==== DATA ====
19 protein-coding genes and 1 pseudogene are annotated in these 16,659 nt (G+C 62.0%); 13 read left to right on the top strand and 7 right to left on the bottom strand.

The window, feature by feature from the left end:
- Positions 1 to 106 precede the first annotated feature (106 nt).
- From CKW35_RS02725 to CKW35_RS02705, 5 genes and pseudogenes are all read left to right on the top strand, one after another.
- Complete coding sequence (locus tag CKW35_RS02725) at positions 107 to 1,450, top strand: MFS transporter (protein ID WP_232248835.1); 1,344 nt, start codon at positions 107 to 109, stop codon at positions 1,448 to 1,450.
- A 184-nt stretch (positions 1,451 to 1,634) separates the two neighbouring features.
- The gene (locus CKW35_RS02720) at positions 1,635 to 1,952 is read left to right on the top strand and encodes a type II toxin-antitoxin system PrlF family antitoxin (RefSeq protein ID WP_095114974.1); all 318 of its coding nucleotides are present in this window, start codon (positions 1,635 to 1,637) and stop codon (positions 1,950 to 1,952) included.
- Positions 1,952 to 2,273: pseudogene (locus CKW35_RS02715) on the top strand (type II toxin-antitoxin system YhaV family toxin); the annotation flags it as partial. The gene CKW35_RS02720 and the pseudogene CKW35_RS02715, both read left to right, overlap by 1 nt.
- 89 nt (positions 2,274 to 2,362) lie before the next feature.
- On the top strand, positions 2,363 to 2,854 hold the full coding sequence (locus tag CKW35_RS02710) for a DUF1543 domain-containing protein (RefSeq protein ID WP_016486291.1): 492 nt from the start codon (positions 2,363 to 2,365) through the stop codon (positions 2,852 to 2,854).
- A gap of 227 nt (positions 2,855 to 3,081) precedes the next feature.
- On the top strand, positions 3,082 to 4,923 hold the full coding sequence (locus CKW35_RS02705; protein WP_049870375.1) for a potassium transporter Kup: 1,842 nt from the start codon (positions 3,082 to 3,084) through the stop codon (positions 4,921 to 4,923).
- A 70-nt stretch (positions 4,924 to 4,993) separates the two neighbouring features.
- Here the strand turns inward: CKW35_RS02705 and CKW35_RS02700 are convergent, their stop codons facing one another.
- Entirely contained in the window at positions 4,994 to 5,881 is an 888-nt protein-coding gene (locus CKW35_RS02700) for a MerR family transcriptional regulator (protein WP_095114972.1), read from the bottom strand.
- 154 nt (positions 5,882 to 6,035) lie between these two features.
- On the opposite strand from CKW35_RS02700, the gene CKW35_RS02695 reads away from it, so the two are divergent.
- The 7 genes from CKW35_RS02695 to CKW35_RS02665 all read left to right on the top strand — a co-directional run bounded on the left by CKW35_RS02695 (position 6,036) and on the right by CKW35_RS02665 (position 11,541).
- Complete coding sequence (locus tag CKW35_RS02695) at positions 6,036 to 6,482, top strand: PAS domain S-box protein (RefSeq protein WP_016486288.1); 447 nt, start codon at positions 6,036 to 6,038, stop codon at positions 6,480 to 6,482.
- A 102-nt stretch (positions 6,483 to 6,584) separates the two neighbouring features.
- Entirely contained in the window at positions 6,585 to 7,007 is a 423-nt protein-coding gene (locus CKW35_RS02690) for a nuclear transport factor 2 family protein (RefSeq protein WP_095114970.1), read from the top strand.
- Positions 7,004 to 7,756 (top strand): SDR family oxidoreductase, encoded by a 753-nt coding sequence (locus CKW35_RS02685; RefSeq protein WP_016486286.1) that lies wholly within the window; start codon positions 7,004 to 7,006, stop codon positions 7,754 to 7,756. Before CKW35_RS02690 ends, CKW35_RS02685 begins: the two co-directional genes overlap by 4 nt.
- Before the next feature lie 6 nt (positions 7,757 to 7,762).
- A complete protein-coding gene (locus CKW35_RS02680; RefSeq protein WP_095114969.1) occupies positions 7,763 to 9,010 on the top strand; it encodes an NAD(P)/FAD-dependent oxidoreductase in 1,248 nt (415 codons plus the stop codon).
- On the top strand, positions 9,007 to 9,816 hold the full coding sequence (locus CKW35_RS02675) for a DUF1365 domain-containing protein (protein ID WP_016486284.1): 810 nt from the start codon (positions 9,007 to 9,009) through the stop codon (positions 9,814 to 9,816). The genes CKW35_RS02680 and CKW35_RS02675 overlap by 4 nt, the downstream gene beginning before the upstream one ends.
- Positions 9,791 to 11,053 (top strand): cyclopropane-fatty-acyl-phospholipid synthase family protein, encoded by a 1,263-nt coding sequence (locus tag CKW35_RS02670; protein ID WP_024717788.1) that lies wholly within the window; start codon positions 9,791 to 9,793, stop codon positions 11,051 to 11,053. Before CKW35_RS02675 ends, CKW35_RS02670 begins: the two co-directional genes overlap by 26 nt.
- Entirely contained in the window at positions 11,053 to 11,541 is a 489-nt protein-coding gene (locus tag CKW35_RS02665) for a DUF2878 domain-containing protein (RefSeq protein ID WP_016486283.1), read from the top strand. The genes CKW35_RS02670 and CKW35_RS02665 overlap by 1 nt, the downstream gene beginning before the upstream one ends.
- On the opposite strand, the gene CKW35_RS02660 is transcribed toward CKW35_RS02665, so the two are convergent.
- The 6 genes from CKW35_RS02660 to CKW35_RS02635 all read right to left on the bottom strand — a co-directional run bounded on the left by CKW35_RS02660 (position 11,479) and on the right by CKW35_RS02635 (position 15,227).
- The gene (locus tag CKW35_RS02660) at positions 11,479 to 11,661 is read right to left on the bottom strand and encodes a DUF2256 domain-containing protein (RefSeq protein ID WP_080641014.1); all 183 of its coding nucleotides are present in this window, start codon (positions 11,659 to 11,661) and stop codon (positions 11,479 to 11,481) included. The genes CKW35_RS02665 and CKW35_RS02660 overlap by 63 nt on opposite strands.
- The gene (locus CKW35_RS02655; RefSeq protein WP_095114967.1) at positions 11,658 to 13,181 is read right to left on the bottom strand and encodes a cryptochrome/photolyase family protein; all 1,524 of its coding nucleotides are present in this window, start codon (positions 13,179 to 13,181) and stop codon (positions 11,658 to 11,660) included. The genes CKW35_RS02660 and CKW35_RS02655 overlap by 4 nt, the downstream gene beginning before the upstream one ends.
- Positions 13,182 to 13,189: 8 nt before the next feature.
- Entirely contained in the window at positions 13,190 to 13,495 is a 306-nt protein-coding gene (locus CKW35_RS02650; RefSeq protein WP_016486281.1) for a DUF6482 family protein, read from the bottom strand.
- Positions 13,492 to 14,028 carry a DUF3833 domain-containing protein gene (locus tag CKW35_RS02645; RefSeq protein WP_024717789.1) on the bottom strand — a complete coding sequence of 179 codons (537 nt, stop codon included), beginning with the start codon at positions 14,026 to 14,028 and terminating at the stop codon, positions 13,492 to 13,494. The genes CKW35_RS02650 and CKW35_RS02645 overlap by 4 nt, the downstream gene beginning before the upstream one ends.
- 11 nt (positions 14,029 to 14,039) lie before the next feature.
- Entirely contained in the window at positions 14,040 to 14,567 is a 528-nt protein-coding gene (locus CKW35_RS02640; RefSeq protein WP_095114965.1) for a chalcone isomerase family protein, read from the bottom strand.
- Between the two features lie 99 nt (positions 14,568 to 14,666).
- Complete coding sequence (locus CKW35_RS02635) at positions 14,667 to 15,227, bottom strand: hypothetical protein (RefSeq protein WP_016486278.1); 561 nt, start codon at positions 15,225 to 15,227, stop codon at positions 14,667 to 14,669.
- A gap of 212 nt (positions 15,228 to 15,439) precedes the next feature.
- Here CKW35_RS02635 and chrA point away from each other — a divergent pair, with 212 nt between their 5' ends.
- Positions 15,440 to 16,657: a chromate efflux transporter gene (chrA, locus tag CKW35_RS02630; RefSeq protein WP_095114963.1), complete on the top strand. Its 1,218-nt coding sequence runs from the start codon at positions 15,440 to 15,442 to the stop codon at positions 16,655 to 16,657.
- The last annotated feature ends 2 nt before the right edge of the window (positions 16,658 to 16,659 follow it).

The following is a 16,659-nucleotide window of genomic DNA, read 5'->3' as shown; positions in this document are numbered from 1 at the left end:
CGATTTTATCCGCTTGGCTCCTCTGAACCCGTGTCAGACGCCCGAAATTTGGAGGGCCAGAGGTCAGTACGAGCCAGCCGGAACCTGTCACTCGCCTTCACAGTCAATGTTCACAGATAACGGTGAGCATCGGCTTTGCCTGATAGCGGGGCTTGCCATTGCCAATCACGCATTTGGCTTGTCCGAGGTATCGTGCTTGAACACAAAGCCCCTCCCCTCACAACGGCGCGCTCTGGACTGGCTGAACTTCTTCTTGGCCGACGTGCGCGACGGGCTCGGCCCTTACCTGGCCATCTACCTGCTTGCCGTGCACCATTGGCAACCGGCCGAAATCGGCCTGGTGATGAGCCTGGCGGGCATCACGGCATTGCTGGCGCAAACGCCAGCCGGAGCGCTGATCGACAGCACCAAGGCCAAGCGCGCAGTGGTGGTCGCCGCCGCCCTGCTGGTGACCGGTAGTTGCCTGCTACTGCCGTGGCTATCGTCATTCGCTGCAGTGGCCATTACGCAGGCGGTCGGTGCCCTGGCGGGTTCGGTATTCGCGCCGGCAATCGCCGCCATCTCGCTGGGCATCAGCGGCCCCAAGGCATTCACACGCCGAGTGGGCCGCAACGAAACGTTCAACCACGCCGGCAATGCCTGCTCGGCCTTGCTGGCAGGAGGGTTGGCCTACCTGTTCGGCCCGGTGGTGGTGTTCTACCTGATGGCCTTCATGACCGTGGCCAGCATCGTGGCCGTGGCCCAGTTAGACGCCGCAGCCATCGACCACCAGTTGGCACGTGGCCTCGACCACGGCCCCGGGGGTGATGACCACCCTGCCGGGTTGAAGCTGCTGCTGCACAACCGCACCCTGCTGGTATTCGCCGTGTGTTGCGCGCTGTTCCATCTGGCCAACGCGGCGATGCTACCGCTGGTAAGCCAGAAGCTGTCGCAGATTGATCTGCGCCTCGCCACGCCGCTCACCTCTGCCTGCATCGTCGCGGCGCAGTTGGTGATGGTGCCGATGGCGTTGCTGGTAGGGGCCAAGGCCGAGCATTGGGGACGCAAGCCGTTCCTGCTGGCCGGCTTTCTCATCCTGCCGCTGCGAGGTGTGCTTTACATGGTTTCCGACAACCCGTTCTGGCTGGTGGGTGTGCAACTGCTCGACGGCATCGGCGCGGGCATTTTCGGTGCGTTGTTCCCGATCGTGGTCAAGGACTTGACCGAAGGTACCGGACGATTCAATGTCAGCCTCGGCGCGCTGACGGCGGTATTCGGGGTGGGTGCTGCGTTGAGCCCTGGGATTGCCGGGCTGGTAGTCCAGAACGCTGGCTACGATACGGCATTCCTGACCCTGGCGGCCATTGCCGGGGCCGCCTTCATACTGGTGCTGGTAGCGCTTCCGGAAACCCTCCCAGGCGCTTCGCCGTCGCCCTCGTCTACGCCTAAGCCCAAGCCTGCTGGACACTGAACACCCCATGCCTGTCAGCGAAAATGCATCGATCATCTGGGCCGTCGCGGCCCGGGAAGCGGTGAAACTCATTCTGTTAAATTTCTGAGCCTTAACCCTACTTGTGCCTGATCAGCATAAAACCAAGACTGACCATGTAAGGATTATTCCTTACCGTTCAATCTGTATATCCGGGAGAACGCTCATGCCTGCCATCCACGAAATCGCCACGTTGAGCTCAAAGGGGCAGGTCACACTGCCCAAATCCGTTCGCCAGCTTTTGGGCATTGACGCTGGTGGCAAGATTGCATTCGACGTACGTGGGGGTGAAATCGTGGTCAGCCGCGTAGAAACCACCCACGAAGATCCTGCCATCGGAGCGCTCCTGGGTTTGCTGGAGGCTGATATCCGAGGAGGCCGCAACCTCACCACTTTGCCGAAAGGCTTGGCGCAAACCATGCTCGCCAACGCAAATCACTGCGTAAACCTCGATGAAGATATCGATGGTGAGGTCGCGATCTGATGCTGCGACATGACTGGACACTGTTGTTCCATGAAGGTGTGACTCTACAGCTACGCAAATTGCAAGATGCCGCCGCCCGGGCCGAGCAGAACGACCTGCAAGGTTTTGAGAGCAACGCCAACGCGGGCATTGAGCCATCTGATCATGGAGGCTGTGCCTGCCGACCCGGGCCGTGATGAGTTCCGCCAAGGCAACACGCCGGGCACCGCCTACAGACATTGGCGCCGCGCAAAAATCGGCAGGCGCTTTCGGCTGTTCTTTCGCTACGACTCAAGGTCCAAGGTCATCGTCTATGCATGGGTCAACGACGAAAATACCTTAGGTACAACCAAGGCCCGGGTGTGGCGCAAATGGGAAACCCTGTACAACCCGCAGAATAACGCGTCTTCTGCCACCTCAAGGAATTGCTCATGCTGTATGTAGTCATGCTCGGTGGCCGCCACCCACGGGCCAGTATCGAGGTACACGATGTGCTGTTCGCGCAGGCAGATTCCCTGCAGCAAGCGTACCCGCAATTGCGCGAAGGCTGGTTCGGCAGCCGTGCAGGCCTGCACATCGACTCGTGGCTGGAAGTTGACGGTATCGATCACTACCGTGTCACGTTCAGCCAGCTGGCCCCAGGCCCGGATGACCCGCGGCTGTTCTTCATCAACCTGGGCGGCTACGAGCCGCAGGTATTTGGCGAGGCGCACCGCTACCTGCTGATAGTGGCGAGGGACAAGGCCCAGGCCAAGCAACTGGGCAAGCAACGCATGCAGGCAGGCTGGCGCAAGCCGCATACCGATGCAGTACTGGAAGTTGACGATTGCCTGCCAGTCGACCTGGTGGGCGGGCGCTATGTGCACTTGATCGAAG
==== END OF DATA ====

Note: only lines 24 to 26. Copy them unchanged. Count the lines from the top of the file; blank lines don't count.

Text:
- A complete protein-coding gene (locus CKW35_RS02680; RefSeq protein WP_095114969.1) occupies positions 7,763 to 9,010 on the top strand; it encodes an NAD(P)/FAD-dependent oxidoreductase in 1,248 nt (415 codons plus the stop codon).
- On the top strand, positions 9,007 to 9,816 hold the full coding sequence (locus CKW35_RS02675) for a DUF1365 domain-containing protein (protein ID WP_016486284.1): 810 nt from the start codon (positions 9,007 to 9,009) through the stop codon (positions 9,814 to 9,816). The genes CKW35_RS02680 and CKW35_RS02675 overlap by 4 nt, the downstream gene beginning before the upstream one ends.
- Positions 9,791 to 11,053 (top strand): cyclopropane-fatty-acyl-phospholipid synthase family protein, encoded by a 1,263-nt coding sequence (locus tag CKW35_RS02670; protein ID WP_024717788.1) that lies wholly within the window; start codon positions 9,791 to 9,793, stop codon positions 11,051 to 11,053. Before CKW35_RS02675 ends, CKW35_RS02670 begins: the two co-directional genes overlap by 26 nt.